Europe’s 1st continental spaceport is open for business in Norway (Image Credit: Space.com)
The first spaceport in continental Europe is operational. Andøya Spaceport was opened on Nov. 2 by H.R.H Crown Prince Haakon in an official ceremony.
The spaceport is part of Andøya Space and is located in Nordmela on Norway’s Andøya island. It will be the launch site of the European launch service company Isar Aerospace. The opening of Andøya Spaceport is, therefore, an important milestone in the journey of Isar Aerospace to the launchpad. It will be the starting point for the company’s first test flight of its two-stage launch vehicle, Spectrum.
Once fully built up, Andøya Spaceport will have several launchpads to launch small to medium satellites into space — however, the first of these launchpads, its payload integration facilities and mission control center are reserved for Isar Aerospace and designed per the company’s specifications.
“Today, Norway, the Andøya region and Isar Aerospace take a big step towards space. Over the last five years, we have built a rocket that will help to solve the most crucial bottleneck in the European space industry — sovereign and competitive access to space,” CEO and Co-Founder of Isar Aerospace, Daniel Metzler, said in a statement. “Together with Andøya Spaceport, our team has created an excellent piece of engineering, the first orbital launch site in continental Europe, which will bring this access to space to Norway and back to Europe.
“For Isar Aerospace, this step equals entering the final stages of our path to first flight. For Europe, it means being able to harness the power of the space platform.”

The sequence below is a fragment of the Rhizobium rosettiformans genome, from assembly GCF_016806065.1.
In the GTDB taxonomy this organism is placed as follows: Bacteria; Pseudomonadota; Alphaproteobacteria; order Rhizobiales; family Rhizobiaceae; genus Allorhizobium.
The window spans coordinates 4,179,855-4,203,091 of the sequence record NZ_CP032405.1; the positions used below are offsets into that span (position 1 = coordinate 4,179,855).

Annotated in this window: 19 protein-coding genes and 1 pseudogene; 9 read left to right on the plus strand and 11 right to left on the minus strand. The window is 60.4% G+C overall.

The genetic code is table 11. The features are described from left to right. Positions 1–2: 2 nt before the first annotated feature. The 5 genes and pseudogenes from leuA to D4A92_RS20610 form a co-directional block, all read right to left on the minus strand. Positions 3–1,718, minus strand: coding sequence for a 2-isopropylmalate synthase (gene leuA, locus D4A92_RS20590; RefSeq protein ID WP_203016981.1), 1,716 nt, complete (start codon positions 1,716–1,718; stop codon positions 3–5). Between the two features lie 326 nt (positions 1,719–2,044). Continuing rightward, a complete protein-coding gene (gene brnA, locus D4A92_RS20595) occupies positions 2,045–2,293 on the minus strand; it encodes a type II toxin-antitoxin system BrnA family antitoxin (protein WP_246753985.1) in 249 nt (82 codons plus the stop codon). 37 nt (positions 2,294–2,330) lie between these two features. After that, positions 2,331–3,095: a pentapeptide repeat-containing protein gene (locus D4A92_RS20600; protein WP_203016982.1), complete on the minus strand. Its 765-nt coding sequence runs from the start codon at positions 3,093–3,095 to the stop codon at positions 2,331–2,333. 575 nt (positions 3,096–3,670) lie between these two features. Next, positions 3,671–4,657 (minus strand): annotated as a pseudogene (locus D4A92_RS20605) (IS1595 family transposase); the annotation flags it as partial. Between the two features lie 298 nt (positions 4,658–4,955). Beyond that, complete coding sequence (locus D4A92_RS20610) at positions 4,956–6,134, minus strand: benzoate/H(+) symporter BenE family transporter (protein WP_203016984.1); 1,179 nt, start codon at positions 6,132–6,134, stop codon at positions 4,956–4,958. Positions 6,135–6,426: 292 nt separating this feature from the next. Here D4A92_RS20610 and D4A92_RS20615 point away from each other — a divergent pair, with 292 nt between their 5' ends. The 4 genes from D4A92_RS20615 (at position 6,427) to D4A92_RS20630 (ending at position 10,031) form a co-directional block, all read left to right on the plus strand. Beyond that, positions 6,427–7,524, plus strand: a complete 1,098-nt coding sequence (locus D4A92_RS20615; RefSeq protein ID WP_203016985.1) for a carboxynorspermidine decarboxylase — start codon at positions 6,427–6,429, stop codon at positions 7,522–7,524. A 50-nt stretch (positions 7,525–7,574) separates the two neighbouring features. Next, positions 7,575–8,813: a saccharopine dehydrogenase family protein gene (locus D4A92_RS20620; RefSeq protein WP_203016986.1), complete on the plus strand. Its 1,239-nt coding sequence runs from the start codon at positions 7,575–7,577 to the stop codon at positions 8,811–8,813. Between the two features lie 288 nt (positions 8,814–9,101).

From its location far north of a coastline, Andøya Spaceport is ideal for launching satellites that will need a sun-synchronous orbit around Earth. In other words, it’s a great option for satellites that’ll pass over a set point on Earth at the same solar mean time each day, as well as for satellites with polar orbits.
The aerospace market currently has a strong demand for launch sites capable of boosting satellites to such types of orbits, as these locations are in short supply globally.
“The opening of the spaceport on Andøya island marks an important milestone for Norway, European New Space industry, and our partnership with Isar Aerospace,” President of Andøya Spaceport, Ingun Berget, said in the statement. “This enables us to have the first satellite launches ever from European soil to take place from Andøya.”